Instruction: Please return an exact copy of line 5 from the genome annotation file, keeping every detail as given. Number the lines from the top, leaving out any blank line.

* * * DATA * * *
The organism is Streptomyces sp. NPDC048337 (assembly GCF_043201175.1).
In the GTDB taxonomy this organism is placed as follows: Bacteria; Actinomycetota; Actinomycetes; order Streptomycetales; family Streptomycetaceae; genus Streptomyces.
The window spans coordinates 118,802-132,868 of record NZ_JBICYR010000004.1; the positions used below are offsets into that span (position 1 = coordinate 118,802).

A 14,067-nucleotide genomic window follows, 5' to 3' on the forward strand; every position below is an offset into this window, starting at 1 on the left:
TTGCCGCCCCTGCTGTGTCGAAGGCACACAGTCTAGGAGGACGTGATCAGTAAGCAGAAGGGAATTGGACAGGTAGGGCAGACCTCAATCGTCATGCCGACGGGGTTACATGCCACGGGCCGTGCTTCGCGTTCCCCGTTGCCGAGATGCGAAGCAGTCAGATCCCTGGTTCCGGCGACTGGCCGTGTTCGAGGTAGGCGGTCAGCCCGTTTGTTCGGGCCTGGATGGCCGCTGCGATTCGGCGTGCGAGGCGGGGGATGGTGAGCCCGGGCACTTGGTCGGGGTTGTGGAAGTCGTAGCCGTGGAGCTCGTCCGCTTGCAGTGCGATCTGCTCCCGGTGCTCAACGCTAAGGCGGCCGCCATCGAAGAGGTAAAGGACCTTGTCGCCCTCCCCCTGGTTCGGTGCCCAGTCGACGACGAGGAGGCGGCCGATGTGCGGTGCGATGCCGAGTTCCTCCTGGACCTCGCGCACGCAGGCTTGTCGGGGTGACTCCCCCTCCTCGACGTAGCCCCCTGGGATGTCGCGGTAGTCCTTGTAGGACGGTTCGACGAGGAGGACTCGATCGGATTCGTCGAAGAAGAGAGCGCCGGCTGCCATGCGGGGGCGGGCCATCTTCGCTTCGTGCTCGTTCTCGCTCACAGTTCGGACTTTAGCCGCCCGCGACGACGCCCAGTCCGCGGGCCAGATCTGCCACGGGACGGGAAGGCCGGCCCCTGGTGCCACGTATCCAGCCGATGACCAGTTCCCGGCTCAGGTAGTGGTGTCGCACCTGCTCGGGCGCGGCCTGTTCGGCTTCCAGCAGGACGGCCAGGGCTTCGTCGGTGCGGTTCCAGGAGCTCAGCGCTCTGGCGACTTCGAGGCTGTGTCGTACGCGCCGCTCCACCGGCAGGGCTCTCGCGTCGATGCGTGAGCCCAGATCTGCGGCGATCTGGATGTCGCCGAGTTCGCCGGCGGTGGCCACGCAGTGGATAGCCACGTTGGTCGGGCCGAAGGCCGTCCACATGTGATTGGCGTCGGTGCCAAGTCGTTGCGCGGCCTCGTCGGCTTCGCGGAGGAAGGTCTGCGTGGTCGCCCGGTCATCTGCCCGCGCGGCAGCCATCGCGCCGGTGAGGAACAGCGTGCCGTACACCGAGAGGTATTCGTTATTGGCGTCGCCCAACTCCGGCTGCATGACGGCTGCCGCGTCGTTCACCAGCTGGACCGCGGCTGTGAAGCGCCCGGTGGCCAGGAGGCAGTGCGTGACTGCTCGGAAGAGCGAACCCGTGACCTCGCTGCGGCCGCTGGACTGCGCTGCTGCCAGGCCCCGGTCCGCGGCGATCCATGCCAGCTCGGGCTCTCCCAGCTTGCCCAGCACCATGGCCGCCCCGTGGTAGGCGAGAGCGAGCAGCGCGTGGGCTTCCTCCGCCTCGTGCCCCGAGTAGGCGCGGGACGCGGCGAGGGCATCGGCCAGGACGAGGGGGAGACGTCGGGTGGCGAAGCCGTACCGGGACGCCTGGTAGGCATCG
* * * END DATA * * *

TTGCCGCCCCTGCTGTGTCGAAGGCACACAGTCTAGGAGGACGTGATCAGTAAGCAGAAGGGAATTGGACAGGTAGGGCAGACCTCAATCGTCATGCCGACGGGGTTACATGCCACGGGCCGTGCTTCGCGTTCCCCGTTGCCGAGATGCGAAGCAGTCAGATCCCTGGTTCCGGCGACTGGCCGTGTTCGAGGTAGGCGGTCAGCCCGTTTGTTCGGGCCTGGATGGCCGCTGCGATTCGGCGTGCGAGGCGGGGGATGGTGAGCCCGGGCACTTGGTCGGGGTTGTGGAAGTCGTAGCCGTGGAGCTCGTCCGCTTGCAGTGCGATCTGCTCCCGGTGCTCAACGCTAAGGCGGCCGCCATCGAAGAGGTAAAGGACCTTGTCGCCCTCCCCCTGGTTCGGTGCCCAGTCGACGACGAGGAGGCGGCCGATGTGCGGTGCGATGCCGAGTTCCTCCTGGACCTCGCGCACGCAGGCTTGTCGGGGTGACTCCCCCTCCTCGACGTAGCCCCCTGGGATGTCGCGGTAGTCCTTGTAGGACGGTTCGACGAGGAGGACTCGATCGGATTCGTCGAAGAAGAGAGCGCCGGCTGCCATGCGGGGGCGGGCCATCTTCGCTTCGTGCTCGTTCTCGCTCACAGTTCGGACTTTAGCCGCCCGCGACGACGCCCAGTCCGCGGGCCAGATCTGCCACGGGACGGGAAGGCCGGCCCCTGGTGCCACGTATCCAGCCGATGACCAGTTCCCGGCTCAGGTAGTGGTGTCGCACCTGCTCGGGCGCGGCCTGTTCGGCTTCCAGCAGGACGGCCAGGGCTTCGTCGGTGCGGTTCCAGGAGCTCAGCGCTCTGGCGACTTCGAGGCTGTGTCGTACGCGCCGCTCCACCGGCAGGGCTCTCGCGTCGATGCGTGAGCCCAGATCTGCGGCGATCTGGATGTCGCCGAGTTCGCCGGCGGTGGCCACGCAGTGGATAGCCACGTTGGTCGGGCCGAAGGCCGTCCACATGTGATTGGCGTCGGTGCCAAGTCGTTGCGCGGCCTCGTCGGCTTCGCGGAGGAAGGTCTGCGTGGTCGCCCGGTCATCTGCCCGCGCGGCAGCCATCGCGCCGGTGAGGAACAGCGTGCCGTACACCGAGAGGTATTCGTTATTGGCGTCGCCCAACTCCGGCTGCATGACGGCTGCCGCGTCGTTCACCAGCTGGACCGCGGCTGTGAAGCGCCCGGTGGCCAGGAGGCAGTGCGTGACTGCTCGGAAGAGCGAACCCGTGACCTCGCTGCGGCCGCTGGACTGCGCTGCTGCCAGGCCCCGGTCCGCGGCGATCCATGCCAGCTCGGGCTCTCCCAGCTTGCCCAGCACCATGGCCGCCCCGTGGTAGGCGAGAGCGAGCAGCGCGTGGGCTTCCTCCGCCTCGTGCCCCGAGTAGGCGCGGGACGCGGCGAGGGCATCGGCCAGGACGAGGGGGAGACGTCGGGTGGCGAAGCCGTACCGGGACGCCTGGTAGGCATCG